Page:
Television Aesthetics: Perceptual, Cognitive, and Compositional Bases

By Nikos Metallinos | Go to book overview

III
COMPOSITIONAL FACTORS

The third axis on which the study of visual communication media aesthetics is built is composition. For any attempt to understand clearly, let alone to analyze and to discuss the products generated by the visual communication media such as the various television genres, in addition to the basic knowledge of perception and cognition discussed in Parts I and II, a basic understanding of art composition in general, and composition of the visual communication media products in particular, is needed. The understanding of the complex web of the visual communication art products, through the study of composition, will also improve the ability to analyze and to appreciate such art products, thus completing the threefold linear process of perceiving, understanding, and appreciating visual communication media arts that encompasses the field of visual communication media aesthetics in general, and television aesthetics in particular.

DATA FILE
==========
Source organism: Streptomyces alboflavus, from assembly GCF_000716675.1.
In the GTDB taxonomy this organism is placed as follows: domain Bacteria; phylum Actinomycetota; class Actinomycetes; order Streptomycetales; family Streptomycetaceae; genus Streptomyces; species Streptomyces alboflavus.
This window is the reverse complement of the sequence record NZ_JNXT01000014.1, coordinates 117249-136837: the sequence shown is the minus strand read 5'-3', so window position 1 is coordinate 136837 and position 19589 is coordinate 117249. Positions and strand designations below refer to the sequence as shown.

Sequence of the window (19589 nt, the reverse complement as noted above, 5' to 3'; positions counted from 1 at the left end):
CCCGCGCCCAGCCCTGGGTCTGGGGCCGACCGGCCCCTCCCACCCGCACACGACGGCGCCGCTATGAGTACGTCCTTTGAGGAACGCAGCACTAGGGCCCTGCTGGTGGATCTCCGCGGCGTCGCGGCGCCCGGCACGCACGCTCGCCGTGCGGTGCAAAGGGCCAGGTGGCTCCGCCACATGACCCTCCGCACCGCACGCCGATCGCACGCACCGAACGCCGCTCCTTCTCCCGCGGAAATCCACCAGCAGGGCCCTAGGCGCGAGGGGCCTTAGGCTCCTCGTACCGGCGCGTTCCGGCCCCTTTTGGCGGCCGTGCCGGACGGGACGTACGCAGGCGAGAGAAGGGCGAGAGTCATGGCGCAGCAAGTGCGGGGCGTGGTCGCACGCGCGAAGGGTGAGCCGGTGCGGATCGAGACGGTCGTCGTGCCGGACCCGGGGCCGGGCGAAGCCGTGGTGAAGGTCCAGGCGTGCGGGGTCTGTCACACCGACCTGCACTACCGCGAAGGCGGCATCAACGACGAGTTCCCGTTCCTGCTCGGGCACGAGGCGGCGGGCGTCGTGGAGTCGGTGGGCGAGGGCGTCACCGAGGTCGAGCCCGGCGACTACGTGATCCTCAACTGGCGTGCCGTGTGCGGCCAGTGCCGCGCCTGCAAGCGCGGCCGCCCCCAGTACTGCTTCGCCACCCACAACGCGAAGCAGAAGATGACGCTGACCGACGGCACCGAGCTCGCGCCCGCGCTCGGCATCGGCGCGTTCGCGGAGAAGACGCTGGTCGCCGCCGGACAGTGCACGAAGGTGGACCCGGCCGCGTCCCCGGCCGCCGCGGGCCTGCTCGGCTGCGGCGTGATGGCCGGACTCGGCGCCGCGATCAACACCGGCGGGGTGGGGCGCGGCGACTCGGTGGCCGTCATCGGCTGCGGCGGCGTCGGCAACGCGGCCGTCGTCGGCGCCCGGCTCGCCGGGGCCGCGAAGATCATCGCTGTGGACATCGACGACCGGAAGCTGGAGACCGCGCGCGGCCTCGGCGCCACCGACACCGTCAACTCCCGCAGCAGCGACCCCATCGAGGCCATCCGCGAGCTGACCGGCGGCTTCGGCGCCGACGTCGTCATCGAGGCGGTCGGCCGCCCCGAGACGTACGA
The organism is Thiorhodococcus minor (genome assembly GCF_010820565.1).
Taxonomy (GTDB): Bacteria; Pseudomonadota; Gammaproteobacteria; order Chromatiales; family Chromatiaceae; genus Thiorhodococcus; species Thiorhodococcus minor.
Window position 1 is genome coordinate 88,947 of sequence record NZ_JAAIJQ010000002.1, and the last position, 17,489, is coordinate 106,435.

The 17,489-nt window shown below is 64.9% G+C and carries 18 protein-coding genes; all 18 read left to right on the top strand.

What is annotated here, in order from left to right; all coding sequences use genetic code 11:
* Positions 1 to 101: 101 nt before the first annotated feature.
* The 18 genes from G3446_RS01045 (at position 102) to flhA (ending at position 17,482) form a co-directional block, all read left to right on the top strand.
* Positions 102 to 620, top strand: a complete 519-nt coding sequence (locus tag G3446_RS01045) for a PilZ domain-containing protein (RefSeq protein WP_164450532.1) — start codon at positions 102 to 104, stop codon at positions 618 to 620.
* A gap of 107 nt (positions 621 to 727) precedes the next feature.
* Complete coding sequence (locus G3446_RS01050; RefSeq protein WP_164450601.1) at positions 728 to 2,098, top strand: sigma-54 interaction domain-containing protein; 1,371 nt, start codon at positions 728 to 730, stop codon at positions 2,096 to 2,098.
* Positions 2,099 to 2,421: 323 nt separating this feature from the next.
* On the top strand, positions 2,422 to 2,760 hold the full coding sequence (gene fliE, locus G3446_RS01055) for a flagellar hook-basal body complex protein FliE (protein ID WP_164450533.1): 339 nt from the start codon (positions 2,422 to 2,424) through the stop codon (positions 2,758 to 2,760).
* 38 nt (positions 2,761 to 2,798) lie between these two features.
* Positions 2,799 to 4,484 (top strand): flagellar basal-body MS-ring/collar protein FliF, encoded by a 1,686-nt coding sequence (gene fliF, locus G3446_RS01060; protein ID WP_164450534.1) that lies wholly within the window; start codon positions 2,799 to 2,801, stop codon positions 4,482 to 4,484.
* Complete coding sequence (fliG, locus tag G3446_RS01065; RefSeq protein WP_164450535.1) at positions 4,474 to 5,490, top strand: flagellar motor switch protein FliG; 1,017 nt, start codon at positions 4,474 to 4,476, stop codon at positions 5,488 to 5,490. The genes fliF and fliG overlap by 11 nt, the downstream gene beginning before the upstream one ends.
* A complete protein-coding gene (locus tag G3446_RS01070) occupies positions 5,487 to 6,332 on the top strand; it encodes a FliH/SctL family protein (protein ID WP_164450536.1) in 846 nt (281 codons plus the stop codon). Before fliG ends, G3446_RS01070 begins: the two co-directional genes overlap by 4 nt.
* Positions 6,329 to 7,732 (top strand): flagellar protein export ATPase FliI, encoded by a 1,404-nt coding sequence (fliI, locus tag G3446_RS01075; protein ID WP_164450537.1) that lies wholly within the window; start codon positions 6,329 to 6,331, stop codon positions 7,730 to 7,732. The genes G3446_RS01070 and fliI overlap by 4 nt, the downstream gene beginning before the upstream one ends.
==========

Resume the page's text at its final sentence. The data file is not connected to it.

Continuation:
This part examines the axis of composition in the three distinct, yet interrelated areas of arts, criticism, and applied rules of composition of visual communication media products, particularly television programs. The analysis and examination of an art form leads to the establishment of the appropriate value judgments or criteria that evaluate the art form--criticism. However, when art critics question the value judgments pertaining to an art form and engage in discussions regarding taste, harmony, unity, and balance, they further progress beyond criticism, to

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